American Spies Now Have Their Very Own Smartphone App
Chris Rasmussen is an evangelist, and his message is crowdsourcing. As a career analyst inside the National Geospatial-Intelligence Agency, Rasmussen’s sermons have been limited to a closed top-secret community. But this week, he’s going public with his most radical idea to date, in the form of a smartphone app for senior US intelligence officers.
Called Tearline, the app is a wiki-style collaborative platform for reading and writing unclassified intelligence reports, complete with charts, comments, and updates. There are versions for mobile and desktop, Apple and Android alike. Anyone can download them, but without a vetted government credential you won’t be able to log in. (Think of it like banking: You can download the app for a bank you don’t use, but it won’t do you any good.) The Silicon Valley design firm IDEO helped with the look. And now that it’s finally available, Rasmussen and his team of iconoclasts can do nothing but hope that in the coming days, spies accustomed to extreme secrecy download it, log in, and see the light.
Keeping It Unclassified
For more than a decade, Rasmussen has striven to streamline the way spies at all US agencies write official intelligence reports. He was instrumental in the creation and adoption of Intellipedia, the Wikipedia for spies, now an intelligence community mainstay. He later developed a program called Living Intelligence, which he hoped would let spies collaborate on writing national intelligence estimates. It proved too radical a leap to find traction.
By separating out the unclassified from the classified in intel briefings, Tearline provides something entirely new. For a long time, that distinction didn’t much matter, since all the raw data that analysts used to build intelligence reports came from in-house, and was itself classified. Now, intel can come from all sort of private and public placesTwitter, Google Maps, you name it. Think, for example, of private satellites that can gather data similar to what NGA does.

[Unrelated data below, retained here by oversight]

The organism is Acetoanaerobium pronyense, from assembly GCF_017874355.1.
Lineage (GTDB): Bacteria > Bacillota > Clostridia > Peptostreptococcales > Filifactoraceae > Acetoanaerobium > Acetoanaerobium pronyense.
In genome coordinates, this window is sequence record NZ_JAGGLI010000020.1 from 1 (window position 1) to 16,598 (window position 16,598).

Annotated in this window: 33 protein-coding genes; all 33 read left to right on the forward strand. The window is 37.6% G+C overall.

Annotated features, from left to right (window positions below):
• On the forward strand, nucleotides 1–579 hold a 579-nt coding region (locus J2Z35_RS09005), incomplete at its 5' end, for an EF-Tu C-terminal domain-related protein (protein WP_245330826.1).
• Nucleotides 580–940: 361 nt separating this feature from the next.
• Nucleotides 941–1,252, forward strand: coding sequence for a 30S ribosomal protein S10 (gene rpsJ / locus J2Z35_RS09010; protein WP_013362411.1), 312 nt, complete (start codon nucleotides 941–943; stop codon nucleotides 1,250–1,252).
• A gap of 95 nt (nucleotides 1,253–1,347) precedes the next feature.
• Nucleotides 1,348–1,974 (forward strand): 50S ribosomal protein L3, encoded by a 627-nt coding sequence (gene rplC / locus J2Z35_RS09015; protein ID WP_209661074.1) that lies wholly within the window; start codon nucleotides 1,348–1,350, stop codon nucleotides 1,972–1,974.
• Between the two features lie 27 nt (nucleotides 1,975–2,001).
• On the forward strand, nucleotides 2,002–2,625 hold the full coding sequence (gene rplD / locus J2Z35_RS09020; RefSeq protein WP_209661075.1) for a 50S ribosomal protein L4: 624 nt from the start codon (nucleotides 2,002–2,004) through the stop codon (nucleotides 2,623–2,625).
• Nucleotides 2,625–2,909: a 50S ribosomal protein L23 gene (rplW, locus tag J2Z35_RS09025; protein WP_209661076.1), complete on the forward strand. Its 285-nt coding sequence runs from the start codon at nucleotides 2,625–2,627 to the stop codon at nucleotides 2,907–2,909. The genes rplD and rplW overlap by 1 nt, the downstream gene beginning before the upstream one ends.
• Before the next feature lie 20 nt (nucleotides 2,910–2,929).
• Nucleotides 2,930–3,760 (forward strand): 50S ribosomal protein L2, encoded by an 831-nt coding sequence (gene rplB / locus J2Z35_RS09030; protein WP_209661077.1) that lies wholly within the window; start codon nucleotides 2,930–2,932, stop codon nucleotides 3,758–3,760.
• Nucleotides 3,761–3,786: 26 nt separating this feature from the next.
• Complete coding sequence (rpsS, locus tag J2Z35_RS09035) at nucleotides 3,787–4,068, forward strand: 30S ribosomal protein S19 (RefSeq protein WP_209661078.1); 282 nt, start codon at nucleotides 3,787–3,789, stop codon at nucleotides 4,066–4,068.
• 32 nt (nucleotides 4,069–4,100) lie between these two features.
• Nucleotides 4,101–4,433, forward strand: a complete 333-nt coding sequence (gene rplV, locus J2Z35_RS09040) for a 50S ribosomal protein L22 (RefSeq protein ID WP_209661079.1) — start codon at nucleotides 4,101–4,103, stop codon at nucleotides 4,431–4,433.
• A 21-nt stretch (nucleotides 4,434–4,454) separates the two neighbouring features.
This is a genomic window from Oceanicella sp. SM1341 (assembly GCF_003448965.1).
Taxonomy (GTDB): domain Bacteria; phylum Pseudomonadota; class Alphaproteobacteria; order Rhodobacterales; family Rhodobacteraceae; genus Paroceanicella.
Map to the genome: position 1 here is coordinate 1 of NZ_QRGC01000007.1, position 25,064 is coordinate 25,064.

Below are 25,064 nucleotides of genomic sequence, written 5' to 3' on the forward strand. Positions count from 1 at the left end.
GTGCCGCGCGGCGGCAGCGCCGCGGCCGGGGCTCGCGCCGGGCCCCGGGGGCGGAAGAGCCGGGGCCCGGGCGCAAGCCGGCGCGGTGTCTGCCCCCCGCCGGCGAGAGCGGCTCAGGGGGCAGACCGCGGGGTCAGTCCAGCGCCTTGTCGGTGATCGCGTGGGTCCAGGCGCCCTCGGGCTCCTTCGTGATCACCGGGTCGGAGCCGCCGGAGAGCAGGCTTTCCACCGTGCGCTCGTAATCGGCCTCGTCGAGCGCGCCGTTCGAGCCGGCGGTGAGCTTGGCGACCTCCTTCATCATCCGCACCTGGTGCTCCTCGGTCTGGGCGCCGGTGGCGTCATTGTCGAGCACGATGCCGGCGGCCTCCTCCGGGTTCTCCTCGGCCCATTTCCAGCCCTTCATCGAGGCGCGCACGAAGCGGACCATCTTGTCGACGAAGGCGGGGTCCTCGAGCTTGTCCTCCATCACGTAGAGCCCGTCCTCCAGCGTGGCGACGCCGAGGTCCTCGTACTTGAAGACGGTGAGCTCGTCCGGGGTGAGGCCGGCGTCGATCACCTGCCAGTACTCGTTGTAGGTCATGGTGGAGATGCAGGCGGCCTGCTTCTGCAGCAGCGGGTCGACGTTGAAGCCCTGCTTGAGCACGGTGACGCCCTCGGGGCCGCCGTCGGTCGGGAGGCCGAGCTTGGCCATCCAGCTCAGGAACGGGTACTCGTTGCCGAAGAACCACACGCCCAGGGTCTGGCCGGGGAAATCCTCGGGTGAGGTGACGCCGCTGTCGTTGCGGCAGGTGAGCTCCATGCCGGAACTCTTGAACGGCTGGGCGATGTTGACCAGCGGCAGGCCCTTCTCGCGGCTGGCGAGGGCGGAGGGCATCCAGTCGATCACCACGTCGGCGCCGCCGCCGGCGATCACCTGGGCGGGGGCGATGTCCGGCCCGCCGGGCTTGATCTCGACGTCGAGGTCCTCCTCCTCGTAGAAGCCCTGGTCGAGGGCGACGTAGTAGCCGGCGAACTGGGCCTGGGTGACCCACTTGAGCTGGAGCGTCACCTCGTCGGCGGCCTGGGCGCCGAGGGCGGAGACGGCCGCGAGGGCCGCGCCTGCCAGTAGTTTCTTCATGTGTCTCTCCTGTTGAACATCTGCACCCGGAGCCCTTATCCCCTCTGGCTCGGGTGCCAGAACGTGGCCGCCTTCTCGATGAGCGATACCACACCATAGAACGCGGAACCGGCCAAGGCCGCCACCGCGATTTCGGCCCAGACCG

Rasmussen took what he learned from the successes and failures of Intellipedia and Living Intel, and in 2015 convened an interagency team he called Pathfinder to answer two simple questions: Is it possible to crowdsource just the unclassified parts of intelligence reports? And if so, would people actually use it?
Tearline answers the first question. The second should prove harder.
“This could be a bomb. They could just not download it. They could stay in the SCIF,” says Rasmussen, referring to the Sensitive Compartmented Information Facilities in which senior officials read classified reports.
If the intelligence community does embrace Tearline, though, some much-needed innovation will finally connect the government’s most secret corridors with technology from the open internet.
The Coffee Strategy
Just like you might start your day reading the news over a cup of joe, so do spies. But while you might also review notes for that morning’s big work presentation, spies can’t. They can only access their work from secure facilities. That makes sense—no one wants top-secret information to fall into the wrong hands—but it’s also limiting, since much of what the intelligence community gathers and shares isn’t actually top secret at all.
Any given intelligence report will be roughly 20-percent classified info—“the spooky stuff,” Rasmussen calls it—and 80-percent unclassified context and background that someone reading about the spooky stuff needs to know to understand why the hell it matters. That’s called the “tearline,” diplomatic jargon for folding the report right before the sensitive stuff. “Above the tearline would be the classified version,” Rasmussen explains.